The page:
MONROE, Ga. — Kevin Little will not seek a sixth term leading the county government in 2020.
Little, the only chairman of the Walton County Board of Commissioners in the current century, said Tuesday morning he won’t be a candidate for the Republican nomination.
He plans to finish out his term, which ends in December 2020.
He won his current term in 2016 without opposition.
Little issued this statement:
After months of prayerful consideration and reflection on my 19 years serving the citizens of Walton County as Chairman of the Board of Commissioners, I have decided not to pursue a sixth term re-election in 2020.
I ran twenty years ago with a vision of making “Walton County a Great Place for Your Family and Mine!” I am proud of the many accomplishments founded in a spirit of teamwork and cooperation. I would like to thank my fellow commissioners, other elected officials, Walton County employees, and most importantly the citizens for allowing me to serve as Chairman.
As difficult as the decision is to not seek re-election, I can reflect fondly on the past years knowing I have laid a strong foundation for the future success of Walton County.
Little said he made the announcement now to “give someone that may be interested in running the opportunity to declare and build a campaign.”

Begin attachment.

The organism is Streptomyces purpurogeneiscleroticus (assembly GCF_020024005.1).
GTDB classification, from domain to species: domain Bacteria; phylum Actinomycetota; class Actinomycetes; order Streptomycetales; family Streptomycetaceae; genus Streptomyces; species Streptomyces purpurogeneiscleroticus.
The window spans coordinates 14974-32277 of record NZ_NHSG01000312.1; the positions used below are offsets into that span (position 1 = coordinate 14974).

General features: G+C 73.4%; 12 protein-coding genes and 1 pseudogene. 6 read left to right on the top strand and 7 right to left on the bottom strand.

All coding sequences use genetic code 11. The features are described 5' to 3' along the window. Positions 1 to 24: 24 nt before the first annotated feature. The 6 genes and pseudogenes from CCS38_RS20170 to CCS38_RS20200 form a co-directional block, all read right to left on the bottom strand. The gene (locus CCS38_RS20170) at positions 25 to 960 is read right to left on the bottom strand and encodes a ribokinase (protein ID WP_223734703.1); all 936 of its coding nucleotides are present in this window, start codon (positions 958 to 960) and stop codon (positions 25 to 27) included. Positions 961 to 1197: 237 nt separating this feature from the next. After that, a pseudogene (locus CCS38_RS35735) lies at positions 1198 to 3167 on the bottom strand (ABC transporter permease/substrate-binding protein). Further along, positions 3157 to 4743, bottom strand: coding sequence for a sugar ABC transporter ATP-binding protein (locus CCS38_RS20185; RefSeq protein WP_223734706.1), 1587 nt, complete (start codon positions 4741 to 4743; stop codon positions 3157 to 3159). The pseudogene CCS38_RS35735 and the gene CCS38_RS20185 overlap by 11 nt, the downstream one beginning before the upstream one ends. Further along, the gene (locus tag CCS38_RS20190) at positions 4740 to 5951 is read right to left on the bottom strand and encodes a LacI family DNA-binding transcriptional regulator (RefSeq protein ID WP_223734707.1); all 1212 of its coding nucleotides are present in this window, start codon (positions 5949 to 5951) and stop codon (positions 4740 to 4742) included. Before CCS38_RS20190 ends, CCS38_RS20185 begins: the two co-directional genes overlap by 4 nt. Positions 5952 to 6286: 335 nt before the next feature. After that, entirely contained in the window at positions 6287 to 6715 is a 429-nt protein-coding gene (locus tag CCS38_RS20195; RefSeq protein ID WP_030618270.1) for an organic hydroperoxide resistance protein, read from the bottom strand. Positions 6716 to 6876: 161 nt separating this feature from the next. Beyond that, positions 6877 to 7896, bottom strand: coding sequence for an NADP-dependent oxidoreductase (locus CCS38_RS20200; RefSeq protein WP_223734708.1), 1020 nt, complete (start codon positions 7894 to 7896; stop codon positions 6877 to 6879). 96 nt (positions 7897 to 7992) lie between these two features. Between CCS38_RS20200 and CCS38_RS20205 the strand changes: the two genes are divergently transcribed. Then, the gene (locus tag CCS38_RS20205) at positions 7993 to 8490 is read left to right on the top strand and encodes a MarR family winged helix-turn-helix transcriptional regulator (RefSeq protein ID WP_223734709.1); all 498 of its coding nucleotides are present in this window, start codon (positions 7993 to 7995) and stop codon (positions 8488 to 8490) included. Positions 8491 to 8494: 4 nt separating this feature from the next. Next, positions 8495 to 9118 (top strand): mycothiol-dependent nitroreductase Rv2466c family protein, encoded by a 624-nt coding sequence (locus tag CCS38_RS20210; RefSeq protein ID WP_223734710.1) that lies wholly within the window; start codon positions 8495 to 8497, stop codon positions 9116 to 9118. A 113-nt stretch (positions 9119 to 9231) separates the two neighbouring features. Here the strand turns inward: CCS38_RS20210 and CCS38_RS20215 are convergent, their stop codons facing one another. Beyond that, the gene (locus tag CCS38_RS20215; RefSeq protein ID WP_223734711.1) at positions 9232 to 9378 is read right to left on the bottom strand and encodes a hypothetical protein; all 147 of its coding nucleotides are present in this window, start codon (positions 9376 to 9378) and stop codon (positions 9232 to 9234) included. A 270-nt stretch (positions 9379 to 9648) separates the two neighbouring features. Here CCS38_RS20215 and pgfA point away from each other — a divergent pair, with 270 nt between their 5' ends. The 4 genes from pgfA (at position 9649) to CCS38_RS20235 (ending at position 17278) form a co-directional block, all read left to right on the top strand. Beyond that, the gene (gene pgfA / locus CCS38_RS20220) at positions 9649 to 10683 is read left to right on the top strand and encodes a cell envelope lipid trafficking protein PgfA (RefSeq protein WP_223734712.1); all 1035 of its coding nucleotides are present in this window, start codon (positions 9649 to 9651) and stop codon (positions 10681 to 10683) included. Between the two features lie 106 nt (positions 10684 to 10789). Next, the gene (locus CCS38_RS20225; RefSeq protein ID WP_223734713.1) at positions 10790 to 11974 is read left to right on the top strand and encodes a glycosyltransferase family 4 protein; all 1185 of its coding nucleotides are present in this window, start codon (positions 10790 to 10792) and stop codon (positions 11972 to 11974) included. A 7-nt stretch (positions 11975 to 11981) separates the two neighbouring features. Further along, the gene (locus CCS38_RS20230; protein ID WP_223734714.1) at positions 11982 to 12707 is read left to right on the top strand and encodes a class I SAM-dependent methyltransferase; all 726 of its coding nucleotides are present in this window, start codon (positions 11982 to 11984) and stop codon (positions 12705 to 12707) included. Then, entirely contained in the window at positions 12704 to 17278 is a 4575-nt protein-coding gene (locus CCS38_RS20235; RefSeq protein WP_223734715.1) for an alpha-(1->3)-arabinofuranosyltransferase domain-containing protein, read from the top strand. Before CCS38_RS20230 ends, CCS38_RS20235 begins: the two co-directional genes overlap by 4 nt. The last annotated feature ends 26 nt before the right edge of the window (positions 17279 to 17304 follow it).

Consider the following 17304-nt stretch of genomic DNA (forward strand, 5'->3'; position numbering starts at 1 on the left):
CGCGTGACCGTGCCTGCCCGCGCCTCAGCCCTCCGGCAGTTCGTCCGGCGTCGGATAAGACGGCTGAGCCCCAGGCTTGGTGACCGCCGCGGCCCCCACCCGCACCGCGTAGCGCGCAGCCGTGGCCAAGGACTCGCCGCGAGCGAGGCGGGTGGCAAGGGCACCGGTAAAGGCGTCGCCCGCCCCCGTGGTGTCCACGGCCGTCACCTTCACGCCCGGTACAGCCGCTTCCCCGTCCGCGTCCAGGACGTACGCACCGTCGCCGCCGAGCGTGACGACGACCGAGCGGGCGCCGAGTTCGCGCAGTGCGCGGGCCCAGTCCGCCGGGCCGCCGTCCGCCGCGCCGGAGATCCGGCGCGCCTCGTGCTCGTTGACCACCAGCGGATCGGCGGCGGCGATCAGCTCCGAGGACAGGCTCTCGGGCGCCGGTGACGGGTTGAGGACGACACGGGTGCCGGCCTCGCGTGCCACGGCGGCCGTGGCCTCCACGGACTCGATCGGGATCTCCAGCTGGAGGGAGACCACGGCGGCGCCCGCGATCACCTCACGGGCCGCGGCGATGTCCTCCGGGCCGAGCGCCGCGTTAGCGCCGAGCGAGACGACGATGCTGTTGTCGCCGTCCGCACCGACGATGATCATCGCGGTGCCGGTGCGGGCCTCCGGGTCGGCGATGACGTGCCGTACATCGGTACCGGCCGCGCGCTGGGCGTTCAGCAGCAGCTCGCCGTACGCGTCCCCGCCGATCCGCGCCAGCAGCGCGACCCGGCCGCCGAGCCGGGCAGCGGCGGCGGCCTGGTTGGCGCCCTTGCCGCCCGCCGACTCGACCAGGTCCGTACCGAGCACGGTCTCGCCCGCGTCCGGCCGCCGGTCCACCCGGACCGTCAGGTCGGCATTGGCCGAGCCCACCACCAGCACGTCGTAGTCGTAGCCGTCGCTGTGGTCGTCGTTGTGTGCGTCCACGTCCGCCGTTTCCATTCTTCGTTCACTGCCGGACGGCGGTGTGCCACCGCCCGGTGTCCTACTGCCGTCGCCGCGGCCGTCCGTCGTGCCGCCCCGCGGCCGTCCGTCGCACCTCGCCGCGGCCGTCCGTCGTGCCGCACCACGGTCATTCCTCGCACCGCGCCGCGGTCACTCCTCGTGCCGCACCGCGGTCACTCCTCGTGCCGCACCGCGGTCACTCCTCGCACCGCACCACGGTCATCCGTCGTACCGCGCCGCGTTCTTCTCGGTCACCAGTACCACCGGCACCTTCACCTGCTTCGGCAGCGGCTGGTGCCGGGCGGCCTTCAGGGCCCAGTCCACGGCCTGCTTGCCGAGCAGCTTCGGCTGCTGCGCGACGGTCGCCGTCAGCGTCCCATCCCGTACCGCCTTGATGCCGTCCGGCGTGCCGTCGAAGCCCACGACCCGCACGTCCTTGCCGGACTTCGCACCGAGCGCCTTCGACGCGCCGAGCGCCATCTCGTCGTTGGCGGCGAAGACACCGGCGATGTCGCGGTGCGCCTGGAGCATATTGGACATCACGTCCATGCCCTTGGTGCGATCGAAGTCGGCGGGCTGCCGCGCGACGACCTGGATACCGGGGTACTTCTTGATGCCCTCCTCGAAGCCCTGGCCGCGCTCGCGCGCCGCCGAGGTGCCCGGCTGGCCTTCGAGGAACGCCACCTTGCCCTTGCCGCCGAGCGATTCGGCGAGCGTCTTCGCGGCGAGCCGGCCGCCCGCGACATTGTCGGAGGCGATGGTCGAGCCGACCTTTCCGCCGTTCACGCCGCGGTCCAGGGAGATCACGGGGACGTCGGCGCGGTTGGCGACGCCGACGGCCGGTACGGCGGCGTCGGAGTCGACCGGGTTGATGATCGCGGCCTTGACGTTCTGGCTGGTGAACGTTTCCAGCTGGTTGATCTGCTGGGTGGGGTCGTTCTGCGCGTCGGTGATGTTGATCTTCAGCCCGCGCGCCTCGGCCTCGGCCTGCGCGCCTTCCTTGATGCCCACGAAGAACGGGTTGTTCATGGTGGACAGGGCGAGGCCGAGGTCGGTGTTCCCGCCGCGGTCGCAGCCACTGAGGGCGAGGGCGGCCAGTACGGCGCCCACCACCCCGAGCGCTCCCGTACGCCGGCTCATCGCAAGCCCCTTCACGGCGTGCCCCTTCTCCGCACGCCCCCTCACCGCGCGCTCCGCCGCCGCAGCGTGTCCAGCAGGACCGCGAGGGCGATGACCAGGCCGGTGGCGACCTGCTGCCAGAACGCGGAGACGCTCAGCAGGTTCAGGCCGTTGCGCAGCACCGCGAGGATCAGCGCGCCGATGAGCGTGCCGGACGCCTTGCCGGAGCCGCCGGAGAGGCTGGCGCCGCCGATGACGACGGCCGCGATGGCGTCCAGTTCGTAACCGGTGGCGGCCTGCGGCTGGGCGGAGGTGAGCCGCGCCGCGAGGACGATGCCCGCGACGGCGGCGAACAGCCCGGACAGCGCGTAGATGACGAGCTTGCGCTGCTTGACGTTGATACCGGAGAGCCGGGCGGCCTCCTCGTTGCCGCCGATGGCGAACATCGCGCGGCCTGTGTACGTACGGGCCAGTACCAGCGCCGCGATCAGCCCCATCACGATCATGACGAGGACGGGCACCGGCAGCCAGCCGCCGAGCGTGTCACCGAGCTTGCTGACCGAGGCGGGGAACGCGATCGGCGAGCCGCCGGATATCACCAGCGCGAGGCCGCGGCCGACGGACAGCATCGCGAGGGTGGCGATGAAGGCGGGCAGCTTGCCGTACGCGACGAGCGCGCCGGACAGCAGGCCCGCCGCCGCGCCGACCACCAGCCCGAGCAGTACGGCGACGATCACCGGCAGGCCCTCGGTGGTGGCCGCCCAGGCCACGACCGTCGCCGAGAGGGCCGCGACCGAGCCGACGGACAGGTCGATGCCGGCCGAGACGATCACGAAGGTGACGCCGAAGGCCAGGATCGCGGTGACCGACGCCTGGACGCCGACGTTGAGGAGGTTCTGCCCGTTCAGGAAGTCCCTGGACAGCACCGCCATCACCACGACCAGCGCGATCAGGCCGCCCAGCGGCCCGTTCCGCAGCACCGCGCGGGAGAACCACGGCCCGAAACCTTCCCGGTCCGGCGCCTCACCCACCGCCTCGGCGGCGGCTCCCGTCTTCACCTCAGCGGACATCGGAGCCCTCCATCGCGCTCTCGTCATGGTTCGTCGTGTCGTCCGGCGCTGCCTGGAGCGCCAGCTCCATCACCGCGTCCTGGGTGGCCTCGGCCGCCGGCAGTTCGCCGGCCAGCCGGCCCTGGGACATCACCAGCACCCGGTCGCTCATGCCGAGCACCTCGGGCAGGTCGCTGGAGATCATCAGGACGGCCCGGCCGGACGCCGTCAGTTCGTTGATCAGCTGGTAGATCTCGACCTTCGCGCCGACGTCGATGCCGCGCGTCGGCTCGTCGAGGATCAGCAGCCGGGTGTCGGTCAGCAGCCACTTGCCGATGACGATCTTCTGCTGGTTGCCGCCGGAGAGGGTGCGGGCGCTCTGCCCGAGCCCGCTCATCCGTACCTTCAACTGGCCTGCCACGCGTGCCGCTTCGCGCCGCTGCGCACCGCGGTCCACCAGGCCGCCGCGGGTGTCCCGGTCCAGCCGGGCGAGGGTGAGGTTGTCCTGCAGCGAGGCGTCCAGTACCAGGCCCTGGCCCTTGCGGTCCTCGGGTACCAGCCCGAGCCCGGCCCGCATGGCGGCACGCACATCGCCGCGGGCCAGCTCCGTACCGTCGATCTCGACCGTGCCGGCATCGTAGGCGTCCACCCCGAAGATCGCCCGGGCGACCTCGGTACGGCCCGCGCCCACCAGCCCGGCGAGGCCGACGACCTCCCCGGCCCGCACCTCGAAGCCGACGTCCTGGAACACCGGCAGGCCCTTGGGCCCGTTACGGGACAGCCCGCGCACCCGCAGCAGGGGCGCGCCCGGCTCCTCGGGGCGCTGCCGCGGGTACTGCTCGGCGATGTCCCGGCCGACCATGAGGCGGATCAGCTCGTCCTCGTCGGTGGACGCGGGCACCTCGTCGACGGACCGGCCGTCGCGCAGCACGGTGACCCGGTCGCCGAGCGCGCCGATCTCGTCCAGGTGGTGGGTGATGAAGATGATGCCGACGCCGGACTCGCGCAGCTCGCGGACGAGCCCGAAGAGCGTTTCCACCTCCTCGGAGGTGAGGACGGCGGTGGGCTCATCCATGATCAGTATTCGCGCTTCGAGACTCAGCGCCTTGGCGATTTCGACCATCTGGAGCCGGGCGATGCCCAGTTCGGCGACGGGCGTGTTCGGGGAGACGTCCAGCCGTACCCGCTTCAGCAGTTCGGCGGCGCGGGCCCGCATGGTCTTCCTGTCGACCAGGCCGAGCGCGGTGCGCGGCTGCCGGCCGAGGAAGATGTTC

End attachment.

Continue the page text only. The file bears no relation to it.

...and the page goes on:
Monroe businessman David Thompson has been campaigning for the GOP nomination for more than a year.
Little said he’s not making an endorsement at this time.
Thompson has criticized Little on taxes. Despite being a Republican in a solid-red county, Little has led a government that has not lowered residents’ property tax bills the last few years. The county did not take the rollback rate — the tax rate that keeps funding steady — but instead held the millage rate while property values increased, in effect causing homeowners to see a tax hike.
The chairman has said the growing county is responding to increasing demands for public services, such as police and fire protection.
Little has served as chairman of the Association County Commissioners of Georgia, the state’s county association. He was the first Walton County official to do so.
Little has been a leader — currently vice chairman — in the Joint Development Authority, an effort funded by Greene, Morgan, Newton and Walton counties along Interstate 20. The resulting Stanton Springs brought Takeda and Facebook to the Social Circle area, and the companies’ investment allowed the counties to retire their debt on the project.
Walton County has seen a population boom during Little’s tenure. The 2000 census showed a population of 60,687. It ballooned to 83,768 in 2010 and an estimated 95,503 in 2018 — a 57% increase in 18 years.
The Board of Commissioners is scheduled to meet at 6 p.m. Tuesday at the Historic Walton County Courthouse.